On Oct. 2, Donovan met with Defense Secretary Mark Esper, the Army and Navy secretaries, and privatized housing project owners to assess the progress in reforming the Military Housing Privatization Initiative.

Contractors removing mold from Sarah Lynne Kline's home at the U.S. Military Academy at West Point. New York, placed a warning sign on her front door. When she and her husband, Army Capt. Jonathan Kline, walked into their previous home at Randolph Air Force Base for the first time in July 2017, they found that cockroaches had overrun the place. (Courtesy of Sarah Lynne Kline)
Contractors removing mold from Sarah Lynne Kline's home at the U.S. Military Academy at West Point. New York, placed a warning sign on her front door. When she and her husband, Army Capt. Jonathan Kline, walked into their previous home at Randolph Air Force Base for the first time in July 2017, they found that cockroaches had overrun the place. (Courtesy of Sarah Lynne Kline)

The Air Force is working five major lines of effort to address the health, safety and quality concerns of service members and families living in privatized housing.

♦ Empowering residents: In May, Air Force leaders established the Resident Hotline, a 24/7, toll-free helpline. The call center has assisted 45 callers.

The services have also joined together to develop a Resident Bill of Rights, and solicited feedback from service members and their families early this summer. A final draft is expected soon.

The Air Force is also working to establish resident advocates at its installations and working with contractors to implement automated work-order systems with greater transparency for service members.

♦ Improving oversight: The service is also in the process of hiring additional personnel at several bases to provide increased oversight, including Tinker and MacDill Air Force Base in Florida. Several bases were provided in April with resident construction managers, experienced in residential construction and mold remediation techniques.

♦ Integrating leadership: According to Air Force officials, commanders conducted 100 percent health and safety checks in 2019. The service is also negotiating with project owners to restructure the performance incentive fee plan, to allow for increased commander and resident input in the fee award.

♦ Improving communication: In March, the Air Force issued a letter to project owners defining its position on the use of nondisclosure agreements, after discovering improper use of the document at several installations. It has also identified and shared best practices by project owners across the housing portfolio.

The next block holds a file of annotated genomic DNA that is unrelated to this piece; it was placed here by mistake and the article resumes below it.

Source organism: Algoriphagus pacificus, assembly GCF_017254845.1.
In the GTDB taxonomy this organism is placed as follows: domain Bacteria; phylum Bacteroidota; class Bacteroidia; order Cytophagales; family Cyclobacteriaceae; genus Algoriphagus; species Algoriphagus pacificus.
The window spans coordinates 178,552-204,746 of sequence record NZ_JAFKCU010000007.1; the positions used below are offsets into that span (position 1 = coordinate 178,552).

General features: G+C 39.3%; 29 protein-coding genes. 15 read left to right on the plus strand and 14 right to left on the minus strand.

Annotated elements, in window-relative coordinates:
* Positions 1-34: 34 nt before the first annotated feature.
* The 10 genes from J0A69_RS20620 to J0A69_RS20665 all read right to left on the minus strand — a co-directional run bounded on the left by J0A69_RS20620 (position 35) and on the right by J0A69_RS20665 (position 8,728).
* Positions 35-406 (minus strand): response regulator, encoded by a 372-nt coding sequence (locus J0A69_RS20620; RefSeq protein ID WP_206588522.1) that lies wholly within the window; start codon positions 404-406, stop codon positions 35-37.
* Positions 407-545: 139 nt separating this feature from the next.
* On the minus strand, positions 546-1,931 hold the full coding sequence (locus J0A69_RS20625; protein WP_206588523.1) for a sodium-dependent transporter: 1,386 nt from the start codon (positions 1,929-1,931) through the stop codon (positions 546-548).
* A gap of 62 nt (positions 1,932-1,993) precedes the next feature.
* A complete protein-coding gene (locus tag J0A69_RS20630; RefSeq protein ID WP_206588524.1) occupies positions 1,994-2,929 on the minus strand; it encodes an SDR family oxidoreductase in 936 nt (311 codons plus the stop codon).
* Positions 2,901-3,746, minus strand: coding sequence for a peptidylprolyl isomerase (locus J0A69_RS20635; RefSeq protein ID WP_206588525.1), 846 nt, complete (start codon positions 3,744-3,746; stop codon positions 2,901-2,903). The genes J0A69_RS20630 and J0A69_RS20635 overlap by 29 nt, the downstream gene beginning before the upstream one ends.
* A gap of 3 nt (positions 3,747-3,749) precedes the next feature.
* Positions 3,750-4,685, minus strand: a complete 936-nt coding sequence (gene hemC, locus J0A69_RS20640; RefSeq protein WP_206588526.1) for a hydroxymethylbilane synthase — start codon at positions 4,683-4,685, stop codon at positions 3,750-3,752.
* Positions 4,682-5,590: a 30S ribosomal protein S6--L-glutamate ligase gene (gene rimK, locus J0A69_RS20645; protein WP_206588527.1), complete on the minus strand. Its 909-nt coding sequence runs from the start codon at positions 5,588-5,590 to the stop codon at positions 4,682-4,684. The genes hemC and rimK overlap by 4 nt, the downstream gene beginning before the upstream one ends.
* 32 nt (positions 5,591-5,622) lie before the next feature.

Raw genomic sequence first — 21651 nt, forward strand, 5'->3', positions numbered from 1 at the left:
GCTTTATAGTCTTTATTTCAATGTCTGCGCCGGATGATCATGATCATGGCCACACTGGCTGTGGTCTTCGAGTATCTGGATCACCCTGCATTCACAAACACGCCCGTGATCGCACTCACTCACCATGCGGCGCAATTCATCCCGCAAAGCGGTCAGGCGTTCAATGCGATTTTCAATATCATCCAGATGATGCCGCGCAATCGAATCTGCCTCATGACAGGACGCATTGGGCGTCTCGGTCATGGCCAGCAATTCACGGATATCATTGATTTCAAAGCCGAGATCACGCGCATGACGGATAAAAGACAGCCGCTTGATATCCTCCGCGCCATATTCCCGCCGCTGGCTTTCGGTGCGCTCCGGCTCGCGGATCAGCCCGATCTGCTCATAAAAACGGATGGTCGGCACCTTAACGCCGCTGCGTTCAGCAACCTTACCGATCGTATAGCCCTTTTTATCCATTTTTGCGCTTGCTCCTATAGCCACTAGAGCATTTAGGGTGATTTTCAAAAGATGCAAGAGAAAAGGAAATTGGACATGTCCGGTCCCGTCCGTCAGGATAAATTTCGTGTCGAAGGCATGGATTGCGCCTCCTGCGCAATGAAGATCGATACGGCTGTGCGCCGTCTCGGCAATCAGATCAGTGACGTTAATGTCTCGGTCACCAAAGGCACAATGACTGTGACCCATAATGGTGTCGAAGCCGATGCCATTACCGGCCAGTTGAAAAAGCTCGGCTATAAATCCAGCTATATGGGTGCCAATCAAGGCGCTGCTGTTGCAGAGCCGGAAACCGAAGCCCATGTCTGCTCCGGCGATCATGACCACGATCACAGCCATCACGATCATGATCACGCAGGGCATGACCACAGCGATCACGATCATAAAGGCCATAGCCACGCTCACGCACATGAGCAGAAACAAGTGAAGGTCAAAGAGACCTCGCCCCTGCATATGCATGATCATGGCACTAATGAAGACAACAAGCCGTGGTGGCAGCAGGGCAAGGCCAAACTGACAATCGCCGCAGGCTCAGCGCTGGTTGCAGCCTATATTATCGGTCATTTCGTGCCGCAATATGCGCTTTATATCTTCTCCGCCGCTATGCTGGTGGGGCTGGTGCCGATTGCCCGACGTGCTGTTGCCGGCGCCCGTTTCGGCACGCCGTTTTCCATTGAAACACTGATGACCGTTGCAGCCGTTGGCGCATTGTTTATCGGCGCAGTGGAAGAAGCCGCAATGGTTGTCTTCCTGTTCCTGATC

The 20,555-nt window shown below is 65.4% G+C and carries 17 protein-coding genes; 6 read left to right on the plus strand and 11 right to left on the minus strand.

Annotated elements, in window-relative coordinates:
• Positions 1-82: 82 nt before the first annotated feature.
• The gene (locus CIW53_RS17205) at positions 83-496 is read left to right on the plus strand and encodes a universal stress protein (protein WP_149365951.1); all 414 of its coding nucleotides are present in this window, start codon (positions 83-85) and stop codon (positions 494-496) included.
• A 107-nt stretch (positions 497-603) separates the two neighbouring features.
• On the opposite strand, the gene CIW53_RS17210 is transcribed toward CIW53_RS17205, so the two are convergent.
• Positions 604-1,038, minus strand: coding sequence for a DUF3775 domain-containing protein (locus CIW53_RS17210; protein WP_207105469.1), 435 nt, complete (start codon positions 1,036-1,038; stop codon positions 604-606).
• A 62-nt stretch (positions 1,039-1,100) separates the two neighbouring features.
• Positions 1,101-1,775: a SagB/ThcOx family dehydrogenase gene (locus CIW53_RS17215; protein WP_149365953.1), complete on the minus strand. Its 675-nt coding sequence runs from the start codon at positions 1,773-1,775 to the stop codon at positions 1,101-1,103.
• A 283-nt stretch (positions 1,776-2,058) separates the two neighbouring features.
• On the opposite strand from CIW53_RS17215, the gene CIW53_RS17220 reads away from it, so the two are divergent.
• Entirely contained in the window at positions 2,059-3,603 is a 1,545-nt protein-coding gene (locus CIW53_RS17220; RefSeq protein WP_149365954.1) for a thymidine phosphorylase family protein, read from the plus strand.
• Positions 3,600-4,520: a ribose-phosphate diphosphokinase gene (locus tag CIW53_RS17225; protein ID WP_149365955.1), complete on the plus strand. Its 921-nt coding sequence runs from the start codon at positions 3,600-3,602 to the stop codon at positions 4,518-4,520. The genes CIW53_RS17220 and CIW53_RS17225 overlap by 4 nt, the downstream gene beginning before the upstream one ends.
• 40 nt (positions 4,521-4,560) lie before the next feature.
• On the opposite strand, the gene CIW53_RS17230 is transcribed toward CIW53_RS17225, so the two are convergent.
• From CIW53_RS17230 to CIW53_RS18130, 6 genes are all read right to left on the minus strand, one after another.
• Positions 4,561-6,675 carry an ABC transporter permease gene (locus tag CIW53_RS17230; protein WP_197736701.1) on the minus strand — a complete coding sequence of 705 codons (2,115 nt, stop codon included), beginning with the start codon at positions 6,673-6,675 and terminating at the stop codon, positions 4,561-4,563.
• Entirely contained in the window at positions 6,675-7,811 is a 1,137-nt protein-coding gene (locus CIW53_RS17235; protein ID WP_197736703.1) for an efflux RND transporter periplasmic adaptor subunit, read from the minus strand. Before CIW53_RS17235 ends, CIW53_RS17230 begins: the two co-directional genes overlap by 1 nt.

Air Force leaders now are looking at adding questions to the housing survey to more accurately gauge the climate of each base’s housing program.

♦ Standardizing policy: The services are working to develop common leases, and have provided guidance on availability of legal assistance to residents. It is also revising annual site visits to better gauge the health of the housing program of each individual base.

At places like Forts Belvoir and Hood, Keesler and Dover (Del.) Air Force bases and Joint Base Lewis-McChord in Washington, some military members and spouses have stepped up as advocates — trying to provide information and resources to families to help them make decisions and help them in their discussions with housing companies.

Ashley Fischer is one of them. Her family’s displacement happened during an already stressful time. In December, they learned that their son Rhett, now 3, had brain cancer. He then began chemotherapy sessions and other treatment, with two to three trips a week to Children’s National Hospital in Washington. They discovered the mold in June.

Their two older children, ages 12 and 7, ended up staying with her parents the whole summer because of the displacement. “It robbed them of summer time with mom and dad,” she said.

“Ashley has really done a lot of great work trying to bring the problems we’re having here at Belvoir to the forefront,” said Bright, the Air Force officer.

“She’s been working with the garrison commander and the company. She’s a strong advocate for families who are displaced, who say, ‘Oh my God, what just happened to me? I don’t even know what to ask for or what to expect,’ ” he said.

Senior reporter Courtney Mabeus contributed to this report.